Tuesday, January 24, 2006

Zen Judaism

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Zen Judaism:The Jewish Approach to Zen

If there is no self, whose arthritis is this?

Be here now.
Be someplace else later.
Is that so complicated?

Drink tea and nourish life.
With the first sip... joy.
With the second... satisfaction.
With the third, peace.
With the fourth, a danish.

Wherever you go, there you are.
Your luggage is another story.

Accept misfortune as a blessing.
Do not wish for perfect health or a life without problems.
What would you talk about?

The journey of a thousand miles begins with a single "oy."

There is no escaping karma.

In a previous life, you never called, you never wrote, you never visited. And whose fault was that?

Zen is not easy.
It takes effort to attain nothingness.
And then what do you have?

The Tao does not speak.
The Tao does not blame.
The Tao does not take sides.
The Tao has no expectations.
The Tao demands nothing of others.
The Tao is not Jewish.

Breathe in.
Breathe out.
Breathe in.
Breathe out.
Forget this and attaining Enlightenment will be the least of your problems.

Let your mind be as a floating cloud.
Let your stillness be as the wooded glen.
And sit up straight. You'll never meet the Buddha with such rounded shoulders.

Be patient and achieve all things.
Be impatient and achieve all things faster.

To Find the Buddha, look within.
Deep inside you are ten thousand flowers.
Each flower blossoms ten thousand times.
Each blossom has ten thousand petals.
You might want to see a specialist.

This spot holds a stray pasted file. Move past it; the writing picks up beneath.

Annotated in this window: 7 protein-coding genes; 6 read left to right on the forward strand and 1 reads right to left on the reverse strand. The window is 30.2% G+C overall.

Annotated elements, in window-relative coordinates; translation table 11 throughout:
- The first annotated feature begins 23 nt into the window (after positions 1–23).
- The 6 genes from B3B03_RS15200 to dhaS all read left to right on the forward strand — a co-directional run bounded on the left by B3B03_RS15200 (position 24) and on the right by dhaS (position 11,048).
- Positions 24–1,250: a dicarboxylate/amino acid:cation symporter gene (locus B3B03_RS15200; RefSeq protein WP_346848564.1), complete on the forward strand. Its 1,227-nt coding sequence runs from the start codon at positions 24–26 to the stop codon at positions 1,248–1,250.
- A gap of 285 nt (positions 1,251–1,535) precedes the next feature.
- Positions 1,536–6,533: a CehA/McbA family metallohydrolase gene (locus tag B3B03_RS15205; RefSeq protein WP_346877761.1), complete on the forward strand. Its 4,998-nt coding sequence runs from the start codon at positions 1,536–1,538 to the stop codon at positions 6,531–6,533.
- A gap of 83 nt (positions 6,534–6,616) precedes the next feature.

To practice Zen and the art of Jewish motorcycle maintenance, do the following: get rid of the motorcycle.
What were you thinking?

Be aware of your body.
Be aware of your perceptions.
Keep in mind that not every physical sensation is a symptom of a terminal illness.

The Torah says," Love thy neighbor as thyself."
The Buddha says there is no "self."
So, maybe you are off the hook.

The Buddha taught that one should practice lovingkindness to all sentient beings.
Still, would it kill you to find a nice sentient being who happens to be Jewish?

Though only your skin, sinews, and bones remain,
though your blood and flesh dry up and wither away,
yet shall you meditate and not stir until you have attained full Enlightenment.
But, first, a little nosh.

TMI Syndrome

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Oh. My. Gosh. I discovered recently that this ailment/syndrome that I suffer from has a name: TMI Syndrome.

I know I'm not alone in my suffering; there are countless others afflicted with this ailment, some of whom admit it, others who prefer to look the other way.

All my life I recognized the symptoms, but did not put a formal name to them. If given a symptoms checklist, I'd probably have to tick off YES for almost every question.

Does your stomach clench oftentimes for no apparent reason? YES.

Does your brain sometimes feel like it's working in overdrive, like a computer that just wants to spew out a lot? YES.

Do your cheeks flush at these times? YES.